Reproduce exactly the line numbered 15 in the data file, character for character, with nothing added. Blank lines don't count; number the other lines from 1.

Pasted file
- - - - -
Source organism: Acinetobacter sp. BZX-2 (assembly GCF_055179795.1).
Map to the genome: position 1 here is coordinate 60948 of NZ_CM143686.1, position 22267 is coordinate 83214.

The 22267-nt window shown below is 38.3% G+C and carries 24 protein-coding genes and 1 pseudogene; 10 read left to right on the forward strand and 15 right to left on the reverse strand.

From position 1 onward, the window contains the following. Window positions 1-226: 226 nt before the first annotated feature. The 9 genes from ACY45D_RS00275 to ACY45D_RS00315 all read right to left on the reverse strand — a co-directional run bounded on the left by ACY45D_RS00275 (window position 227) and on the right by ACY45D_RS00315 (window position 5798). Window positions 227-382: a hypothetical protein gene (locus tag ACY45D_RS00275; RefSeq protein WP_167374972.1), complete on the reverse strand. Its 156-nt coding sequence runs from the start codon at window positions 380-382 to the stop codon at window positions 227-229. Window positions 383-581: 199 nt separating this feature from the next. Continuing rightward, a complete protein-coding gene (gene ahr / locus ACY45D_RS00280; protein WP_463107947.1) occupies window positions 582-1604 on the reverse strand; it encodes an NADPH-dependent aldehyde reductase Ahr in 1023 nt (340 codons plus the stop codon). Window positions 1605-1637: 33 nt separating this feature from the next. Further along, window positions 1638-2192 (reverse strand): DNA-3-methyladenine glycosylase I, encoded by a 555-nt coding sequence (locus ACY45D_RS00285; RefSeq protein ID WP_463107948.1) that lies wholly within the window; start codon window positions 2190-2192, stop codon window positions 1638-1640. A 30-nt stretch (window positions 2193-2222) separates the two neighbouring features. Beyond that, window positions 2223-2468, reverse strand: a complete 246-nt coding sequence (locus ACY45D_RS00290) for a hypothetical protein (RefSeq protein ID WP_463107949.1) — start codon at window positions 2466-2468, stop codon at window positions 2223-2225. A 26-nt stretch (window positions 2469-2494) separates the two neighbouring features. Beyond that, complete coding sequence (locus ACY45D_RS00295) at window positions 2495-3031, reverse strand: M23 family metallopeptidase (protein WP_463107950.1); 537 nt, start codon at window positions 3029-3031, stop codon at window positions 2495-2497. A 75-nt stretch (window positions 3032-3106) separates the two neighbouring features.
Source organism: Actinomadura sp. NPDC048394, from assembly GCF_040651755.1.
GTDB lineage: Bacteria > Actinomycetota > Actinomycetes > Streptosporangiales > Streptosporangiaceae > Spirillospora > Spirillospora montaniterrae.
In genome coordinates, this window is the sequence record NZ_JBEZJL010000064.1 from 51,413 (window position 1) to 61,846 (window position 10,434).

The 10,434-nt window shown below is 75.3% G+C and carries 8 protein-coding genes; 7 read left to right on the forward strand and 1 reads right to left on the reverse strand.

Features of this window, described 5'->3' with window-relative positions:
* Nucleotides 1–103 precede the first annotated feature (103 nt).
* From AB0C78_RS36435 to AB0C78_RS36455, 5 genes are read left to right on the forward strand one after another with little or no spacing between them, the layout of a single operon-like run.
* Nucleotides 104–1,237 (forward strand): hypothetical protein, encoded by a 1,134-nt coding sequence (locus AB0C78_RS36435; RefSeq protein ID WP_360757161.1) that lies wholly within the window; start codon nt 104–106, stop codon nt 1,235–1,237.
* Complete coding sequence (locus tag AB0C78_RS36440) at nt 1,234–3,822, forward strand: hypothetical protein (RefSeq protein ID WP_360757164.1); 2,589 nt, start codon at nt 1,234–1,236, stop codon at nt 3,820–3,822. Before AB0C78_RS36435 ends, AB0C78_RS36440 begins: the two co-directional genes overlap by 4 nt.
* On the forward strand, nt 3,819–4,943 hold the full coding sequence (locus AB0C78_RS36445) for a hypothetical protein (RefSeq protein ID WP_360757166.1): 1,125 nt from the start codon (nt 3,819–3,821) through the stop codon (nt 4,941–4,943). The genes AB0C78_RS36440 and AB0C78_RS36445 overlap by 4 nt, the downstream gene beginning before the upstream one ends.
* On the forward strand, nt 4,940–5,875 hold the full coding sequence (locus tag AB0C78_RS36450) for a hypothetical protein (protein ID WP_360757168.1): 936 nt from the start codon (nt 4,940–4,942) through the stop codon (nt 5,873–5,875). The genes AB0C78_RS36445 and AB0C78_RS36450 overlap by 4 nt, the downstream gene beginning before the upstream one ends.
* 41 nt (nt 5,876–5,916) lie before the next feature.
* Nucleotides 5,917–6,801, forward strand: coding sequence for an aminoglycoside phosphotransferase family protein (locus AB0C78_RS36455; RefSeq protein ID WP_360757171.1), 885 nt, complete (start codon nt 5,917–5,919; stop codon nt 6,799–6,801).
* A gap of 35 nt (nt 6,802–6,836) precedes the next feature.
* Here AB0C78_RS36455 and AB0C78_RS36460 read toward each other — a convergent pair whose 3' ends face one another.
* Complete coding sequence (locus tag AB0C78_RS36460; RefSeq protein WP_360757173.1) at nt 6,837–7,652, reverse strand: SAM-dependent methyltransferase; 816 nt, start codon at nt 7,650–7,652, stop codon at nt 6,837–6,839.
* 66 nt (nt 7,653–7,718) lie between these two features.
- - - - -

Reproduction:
* On the forward strand, nt 4,940–5,875 hold the full coding sequence (locus tag AB0C78_RS36450) for a hypothetical protein (protein ID WP_360757168.1): 936 nt from the start codon (nt 4,940–4,942) through the stop codon (nt 5,873–5,875). The genes AB0C78_RS36445 and AB0C78_RS36450 overlap by 4 nt, the downstream gene beginning before the upstream one ends.